PAHO says region’s hospitals are ‘dangerously full’
PAHO, the Americas office of the World Health Organization (WHO), warned on Wednesday that hospitals in the region are “dangerously full” with Covid-19 patients and warned of the rise in admissions and deaths of younger adults.
“Hospitals in the region are dangerously full,” said Carissa Etienne, director of the Pan American Health Organization (PAHO) in a virtual press conference.
Etienne indicated that last week 40% of the world’s deaths from Covid-19 occurred in the region and that there are more countries than ever in Latin America reporting more than 1,000 cases per day.
The PAHO director stressed that the region did a remarkable job to expand hospital capacity last year and that countries such as Colombia, Panama and the Dominican Republic doubled the capacity of beds in intensive care units.
Other countries, such as Chile and Peru tripled their beds, while Mexico and Honduras managed to almost quadruple that capacity.
PAHO conducted a study in 16 countries and established that in March 2020 they had a total of 61,406 beds in intensive care units, with an average occupancy of 61% in these hospital wings. In April this year, the total had expanded to 121,000, but 80% of these were occupied.
“This is an average; some countries had an occupancy rate of more than 95% in these units,” said Etienne, who added that “control efforts are not so strict” after stricter measures in 2020.
The doctor in charge of PAHO explained that these beds require specialized personnel and that patients in these units require 24-hour care.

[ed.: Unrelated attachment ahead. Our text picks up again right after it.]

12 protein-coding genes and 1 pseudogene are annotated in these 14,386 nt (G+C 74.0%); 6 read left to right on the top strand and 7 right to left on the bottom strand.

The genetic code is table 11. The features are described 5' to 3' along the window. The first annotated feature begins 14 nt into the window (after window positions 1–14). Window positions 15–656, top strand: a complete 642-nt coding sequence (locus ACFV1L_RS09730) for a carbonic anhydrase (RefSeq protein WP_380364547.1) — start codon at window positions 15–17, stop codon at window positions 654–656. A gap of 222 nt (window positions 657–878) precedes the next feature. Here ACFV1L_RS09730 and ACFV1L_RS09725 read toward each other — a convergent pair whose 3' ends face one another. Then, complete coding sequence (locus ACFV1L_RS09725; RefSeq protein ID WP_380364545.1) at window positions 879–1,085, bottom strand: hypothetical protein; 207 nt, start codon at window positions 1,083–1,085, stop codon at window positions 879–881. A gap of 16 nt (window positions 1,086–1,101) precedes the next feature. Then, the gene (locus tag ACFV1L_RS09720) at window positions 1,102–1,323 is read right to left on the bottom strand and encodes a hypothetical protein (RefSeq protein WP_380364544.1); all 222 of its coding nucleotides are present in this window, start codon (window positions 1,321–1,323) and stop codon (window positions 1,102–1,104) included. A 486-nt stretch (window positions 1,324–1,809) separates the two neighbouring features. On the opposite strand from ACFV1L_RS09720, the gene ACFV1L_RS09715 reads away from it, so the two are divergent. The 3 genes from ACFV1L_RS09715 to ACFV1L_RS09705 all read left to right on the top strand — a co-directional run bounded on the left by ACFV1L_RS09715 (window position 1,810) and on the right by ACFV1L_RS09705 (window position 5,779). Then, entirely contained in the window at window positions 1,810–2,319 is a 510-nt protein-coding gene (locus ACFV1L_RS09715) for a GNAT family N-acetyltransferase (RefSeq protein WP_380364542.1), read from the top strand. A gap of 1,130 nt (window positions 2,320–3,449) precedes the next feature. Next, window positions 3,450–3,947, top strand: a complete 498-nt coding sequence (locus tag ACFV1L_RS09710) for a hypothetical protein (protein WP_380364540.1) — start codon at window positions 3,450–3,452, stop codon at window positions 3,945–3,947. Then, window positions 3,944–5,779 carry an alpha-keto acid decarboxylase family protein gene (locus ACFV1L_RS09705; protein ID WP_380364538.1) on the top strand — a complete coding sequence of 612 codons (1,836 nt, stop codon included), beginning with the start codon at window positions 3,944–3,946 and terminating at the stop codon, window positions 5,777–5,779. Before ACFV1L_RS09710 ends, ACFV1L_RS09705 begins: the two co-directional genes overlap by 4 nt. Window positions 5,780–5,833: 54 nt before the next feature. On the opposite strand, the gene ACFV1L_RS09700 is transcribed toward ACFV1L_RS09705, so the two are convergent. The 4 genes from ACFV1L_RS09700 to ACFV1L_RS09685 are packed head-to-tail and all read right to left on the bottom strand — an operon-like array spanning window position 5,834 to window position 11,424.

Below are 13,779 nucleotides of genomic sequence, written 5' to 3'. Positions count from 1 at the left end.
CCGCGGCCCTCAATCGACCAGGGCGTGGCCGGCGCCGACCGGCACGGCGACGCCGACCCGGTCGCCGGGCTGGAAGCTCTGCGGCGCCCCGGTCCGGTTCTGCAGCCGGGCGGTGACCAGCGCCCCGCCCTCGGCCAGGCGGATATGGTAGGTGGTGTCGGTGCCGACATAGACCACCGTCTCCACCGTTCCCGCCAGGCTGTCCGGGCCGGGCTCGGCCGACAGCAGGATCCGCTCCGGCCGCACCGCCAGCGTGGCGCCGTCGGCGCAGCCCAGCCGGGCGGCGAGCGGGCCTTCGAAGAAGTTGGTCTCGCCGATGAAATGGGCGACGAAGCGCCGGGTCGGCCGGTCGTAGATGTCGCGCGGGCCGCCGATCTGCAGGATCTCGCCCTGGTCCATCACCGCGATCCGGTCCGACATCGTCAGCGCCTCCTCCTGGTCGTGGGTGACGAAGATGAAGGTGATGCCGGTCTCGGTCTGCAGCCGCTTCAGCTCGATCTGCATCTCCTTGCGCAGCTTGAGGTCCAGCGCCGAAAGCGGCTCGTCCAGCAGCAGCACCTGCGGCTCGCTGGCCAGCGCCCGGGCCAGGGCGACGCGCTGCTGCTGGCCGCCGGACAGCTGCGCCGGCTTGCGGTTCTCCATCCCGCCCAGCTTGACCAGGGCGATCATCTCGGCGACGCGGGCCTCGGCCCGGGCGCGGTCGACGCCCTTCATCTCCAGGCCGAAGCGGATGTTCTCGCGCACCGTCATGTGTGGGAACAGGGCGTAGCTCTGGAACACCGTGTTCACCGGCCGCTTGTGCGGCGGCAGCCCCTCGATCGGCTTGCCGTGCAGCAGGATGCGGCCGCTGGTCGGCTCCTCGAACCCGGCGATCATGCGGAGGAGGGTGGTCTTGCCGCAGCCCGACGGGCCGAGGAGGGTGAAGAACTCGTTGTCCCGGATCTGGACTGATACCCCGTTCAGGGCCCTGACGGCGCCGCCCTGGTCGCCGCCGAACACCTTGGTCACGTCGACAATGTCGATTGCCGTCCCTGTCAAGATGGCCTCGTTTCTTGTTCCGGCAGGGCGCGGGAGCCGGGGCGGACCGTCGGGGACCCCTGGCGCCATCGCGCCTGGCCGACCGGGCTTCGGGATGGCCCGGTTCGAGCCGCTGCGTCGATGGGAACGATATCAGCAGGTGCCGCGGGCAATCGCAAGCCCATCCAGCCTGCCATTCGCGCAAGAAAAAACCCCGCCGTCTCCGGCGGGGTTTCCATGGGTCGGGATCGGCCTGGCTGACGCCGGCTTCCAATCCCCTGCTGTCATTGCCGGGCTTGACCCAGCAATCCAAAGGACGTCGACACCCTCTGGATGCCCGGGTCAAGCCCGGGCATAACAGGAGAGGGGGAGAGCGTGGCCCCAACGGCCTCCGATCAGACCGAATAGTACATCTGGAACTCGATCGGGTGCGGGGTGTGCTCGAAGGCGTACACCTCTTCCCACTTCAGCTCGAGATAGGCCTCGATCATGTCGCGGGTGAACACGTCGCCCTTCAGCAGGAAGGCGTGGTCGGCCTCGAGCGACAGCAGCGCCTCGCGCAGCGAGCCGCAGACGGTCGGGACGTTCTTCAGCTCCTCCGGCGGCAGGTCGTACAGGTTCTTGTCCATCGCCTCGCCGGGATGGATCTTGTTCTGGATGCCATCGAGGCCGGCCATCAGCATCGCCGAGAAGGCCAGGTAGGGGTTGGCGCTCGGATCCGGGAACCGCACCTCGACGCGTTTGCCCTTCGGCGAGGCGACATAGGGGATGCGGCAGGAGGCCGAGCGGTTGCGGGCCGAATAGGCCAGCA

“This may not be sustainable over time,” she said, referring to the accumulated fatigue of health personnel.
False sense of security
Etienne noted that hospitals were filled with older people with pre-existing conditions for much of the pandemic, and this trend created a “sense of false security” among the younger population.
However, she warned, young adult hospitalizations and deaths are increasing as the Covid-19 pandemic accelerates in the region.
“Adults of all ages — including young people — are getting seriously ill and many of them are dying,” Etienne said.
PAHO indicated that in recent months, the rate of hospitalization of those under 39 years of age increased by 70% in Chile, and in Brazil there was the largest increase among the population around 40 years of age.
In the United States, there are more people in their 20s hospitalized than those over 70, and in Brazil the mortality rate for those under 39 doubled between December and last May.
According to Etienne, the younger population receiving hospital care is more likely to survive Covid, but she warned countries to prepare for a surge in demand.
“We are still in the middle of an ongoing crisis,” she reminded.
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